Background: Dysplasia surveillance in inflammatory bowel disease (IBD) is often suboptimal and deviates from guidelines. Aims: To assess dysplasia surveillance behaviours and adherence to guidelines amongst a large tertiary teaching health network with a specialised IBD unit to identify areas where dysplasia surveillance could be improved. Methods: A retrospective audit of IBD surveillance colonoscopy practice over an 18-month period was performed using the Provation Endoscopy Database and the hospital's primary sclerosing cholangitis database. Results: The audit identified 115 dysplasia surveillance colonoscopies. A total of 37% of index dysplasia colonoscopies were outside recommended guidelines. A total of 10% had inadequate bowel preparation and only 40% had excellent bowel preparation. A total of 28% of patients underwent dye-based chromoendoscopy and 69% underwent high-definition white-light endoscopy. Dye chromoendoscopy was more likely to be used by IBD specialists than interventional endoscopists (P = 0.008) and other endoscopists (P = 0.004). Only IBD specialists and interventional endoscopists used dye chromoendoscopy. Dysplasia or colorectal cancer was detected in 3.4% of the colonoscopies. Overall, the several dysplasia examinations were lower than expected. Conclusions: Dysplasia surveillance in the IBD population remains an area of improvement given the current national guidelines. IBD specialists are more likely to perform dye chromoendoscopy than other endoscopists/gastroenterologists. Dysplasia rates in this real-world contemporary setting are less than expected in historical studies and may represent improvements in IBD management principles and medications.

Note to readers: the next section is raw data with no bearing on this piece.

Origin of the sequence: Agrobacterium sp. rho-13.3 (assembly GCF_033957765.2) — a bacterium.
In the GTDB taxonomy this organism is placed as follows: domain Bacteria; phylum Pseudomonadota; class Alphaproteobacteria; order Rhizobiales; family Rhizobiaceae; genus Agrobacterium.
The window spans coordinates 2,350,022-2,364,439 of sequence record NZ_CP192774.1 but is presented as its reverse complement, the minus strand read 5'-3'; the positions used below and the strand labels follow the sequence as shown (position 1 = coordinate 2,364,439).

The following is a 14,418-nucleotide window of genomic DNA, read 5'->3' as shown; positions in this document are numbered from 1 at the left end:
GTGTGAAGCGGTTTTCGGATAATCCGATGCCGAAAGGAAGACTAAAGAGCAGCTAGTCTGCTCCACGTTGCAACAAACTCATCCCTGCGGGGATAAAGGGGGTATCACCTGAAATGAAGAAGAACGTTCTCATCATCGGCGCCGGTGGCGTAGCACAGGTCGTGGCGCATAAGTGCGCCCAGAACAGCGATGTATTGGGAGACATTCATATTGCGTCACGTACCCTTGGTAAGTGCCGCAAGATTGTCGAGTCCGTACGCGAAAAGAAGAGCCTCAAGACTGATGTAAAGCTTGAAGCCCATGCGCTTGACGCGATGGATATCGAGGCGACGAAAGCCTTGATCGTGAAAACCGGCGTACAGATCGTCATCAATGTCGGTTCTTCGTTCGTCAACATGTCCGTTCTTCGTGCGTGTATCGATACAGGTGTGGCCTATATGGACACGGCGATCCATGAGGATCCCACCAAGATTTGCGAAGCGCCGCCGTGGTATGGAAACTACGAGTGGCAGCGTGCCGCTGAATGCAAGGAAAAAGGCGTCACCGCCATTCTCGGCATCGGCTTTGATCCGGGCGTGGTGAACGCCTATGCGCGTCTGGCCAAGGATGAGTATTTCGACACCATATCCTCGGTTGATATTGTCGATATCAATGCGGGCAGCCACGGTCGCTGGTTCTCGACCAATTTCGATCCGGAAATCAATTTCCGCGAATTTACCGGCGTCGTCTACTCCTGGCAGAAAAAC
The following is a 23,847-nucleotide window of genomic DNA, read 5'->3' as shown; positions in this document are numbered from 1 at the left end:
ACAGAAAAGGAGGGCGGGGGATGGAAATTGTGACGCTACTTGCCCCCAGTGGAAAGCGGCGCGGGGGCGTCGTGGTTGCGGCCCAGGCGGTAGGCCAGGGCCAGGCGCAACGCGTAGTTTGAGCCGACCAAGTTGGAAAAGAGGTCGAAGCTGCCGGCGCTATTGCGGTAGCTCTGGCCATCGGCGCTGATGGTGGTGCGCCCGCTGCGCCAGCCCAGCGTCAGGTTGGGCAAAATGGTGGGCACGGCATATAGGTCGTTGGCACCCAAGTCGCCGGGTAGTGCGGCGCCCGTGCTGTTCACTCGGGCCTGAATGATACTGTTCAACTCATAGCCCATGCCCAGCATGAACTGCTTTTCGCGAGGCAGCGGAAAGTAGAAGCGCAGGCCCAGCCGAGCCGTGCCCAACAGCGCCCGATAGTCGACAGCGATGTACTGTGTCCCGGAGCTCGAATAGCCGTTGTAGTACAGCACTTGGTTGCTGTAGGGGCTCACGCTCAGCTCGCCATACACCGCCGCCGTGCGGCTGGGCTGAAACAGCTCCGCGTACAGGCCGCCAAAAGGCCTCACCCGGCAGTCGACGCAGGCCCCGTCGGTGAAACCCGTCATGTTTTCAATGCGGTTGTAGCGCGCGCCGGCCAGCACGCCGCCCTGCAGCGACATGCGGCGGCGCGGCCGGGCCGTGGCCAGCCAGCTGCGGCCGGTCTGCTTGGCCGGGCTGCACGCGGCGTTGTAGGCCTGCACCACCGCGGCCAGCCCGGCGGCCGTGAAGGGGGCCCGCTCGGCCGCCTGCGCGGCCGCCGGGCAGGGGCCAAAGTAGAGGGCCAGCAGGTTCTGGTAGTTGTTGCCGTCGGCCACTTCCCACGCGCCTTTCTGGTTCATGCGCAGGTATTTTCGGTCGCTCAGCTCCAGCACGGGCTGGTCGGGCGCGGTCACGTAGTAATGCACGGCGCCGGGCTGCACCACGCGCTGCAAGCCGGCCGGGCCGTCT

- dye chromoendoscopy
- inflammatory bowel disease